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ruptured kidney

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Trauma to the kidney may result in:

  • contusion of the kidney parenchyma
  • tearing of the capsule and parenchyma, with bleeding
  • subcapsular haematoma formation
  • avulsion of the kidney from its pedicle

Notes:

  • renal trauma may be classified as closed, i.e. blunt injury, which in 80% of patients is usually treated conservatively, or open, i.e. penetrating injury, which is treated surgically in all cases
    • a blunt object damaging the kidney directly or indirectly causes closed injuries:
      • (i) direct causes; injury through the integument of the lumbar region or anterior and lateral abdominal region, e.g. after a blow from a fist or knee, a kick, sporting accidents, crushing, burying or road accidents
      • (ii) indirect causes; factors which cause sudden displacement of the kidney, its collision with the ribs or spine, ureteric tear, pedicle tear, abrupt bending of the kidney in the long axis (e.g. fall from a height) or lifting a heavy object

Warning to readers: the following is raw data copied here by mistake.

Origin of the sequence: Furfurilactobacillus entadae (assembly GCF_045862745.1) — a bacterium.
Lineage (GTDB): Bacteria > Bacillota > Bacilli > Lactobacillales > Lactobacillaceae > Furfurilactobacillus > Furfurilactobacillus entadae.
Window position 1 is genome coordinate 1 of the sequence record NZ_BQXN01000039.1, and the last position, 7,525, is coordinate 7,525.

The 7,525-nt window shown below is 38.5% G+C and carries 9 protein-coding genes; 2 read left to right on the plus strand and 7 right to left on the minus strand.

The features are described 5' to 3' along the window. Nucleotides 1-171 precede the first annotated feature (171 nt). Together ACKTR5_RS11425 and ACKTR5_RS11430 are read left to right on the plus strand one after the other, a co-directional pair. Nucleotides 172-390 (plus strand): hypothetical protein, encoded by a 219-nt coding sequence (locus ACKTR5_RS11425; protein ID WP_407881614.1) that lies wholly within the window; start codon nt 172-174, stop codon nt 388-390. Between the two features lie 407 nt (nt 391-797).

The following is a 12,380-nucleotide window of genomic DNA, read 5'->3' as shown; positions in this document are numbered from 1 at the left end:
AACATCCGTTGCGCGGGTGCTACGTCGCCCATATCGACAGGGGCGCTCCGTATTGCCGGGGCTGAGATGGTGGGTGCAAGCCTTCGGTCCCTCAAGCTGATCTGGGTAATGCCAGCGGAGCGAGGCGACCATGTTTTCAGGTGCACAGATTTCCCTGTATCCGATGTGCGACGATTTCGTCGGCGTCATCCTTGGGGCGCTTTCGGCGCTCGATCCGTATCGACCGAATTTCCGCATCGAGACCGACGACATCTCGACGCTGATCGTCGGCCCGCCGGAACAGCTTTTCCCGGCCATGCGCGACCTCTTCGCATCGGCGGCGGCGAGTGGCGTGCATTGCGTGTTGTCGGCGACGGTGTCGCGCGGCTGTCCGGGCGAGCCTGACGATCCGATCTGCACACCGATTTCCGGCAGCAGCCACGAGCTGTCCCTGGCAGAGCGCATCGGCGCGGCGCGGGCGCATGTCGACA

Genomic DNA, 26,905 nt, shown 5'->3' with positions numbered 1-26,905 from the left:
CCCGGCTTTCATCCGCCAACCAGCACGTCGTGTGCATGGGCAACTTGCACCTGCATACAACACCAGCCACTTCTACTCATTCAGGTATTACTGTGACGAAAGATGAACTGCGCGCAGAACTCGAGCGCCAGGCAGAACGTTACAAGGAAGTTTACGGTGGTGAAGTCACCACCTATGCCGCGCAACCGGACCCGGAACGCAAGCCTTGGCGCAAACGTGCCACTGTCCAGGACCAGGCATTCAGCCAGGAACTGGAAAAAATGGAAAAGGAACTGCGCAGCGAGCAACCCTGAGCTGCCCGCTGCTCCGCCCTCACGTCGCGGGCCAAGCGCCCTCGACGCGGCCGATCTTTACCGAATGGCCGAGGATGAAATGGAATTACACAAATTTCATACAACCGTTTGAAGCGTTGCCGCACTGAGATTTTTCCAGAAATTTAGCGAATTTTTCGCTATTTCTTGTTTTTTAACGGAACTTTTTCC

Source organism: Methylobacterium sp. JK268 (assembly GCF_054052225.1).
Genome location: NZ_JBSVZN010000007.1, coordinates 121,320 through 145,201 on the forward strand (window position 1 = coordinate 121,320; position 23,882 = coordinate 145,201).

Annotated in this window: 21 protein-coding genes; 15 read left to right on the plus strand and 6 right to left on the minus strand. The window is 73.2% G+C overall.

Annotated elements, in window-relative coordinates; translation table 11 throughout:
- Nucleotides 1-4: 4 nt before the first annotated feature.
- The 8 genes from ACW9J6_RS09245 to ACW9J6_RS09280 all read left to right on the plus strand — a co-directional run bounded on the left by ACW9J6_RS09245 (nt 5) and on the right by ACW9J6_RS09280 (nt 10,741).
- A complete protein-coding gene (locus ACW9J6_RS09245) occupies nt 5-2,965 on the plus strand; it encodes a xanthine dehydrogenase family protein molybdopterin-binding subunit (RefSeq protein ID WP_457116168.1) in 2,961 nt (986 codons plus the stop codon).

• in penetrating injuries there is an obvious suspicion that the organ is damaged, whereas closed injuries are most frequently associated with multiple organ damage
  • renal trauma can also be divided into:
    • small or mildly extensive, e.g. renal contusion, renal rupture with preservation of the capsule, i.e. a subcapsular haematoma, renal rupture communicating with the efferent system (with preservation of the capsule, i.e. 'pseudohydronephrosis'), rupture of the fibrous capsule of the kidney, and single renal rupture with opening of the calyces into the perirenal space
    • large or extensive kidney injuries include multiple renal ruptures with opening of the calyces into the perirenal space, avulsion of the renal pole, fragmentation of the kidney, i.e. crushing, usually with an injury to the neighbouring organs, injury to the pelvis or ureteric tear, injury to the renal vein or artery, and mixed injury to the pelvicalyceal system and renal parenchyma combined with pedicle injury

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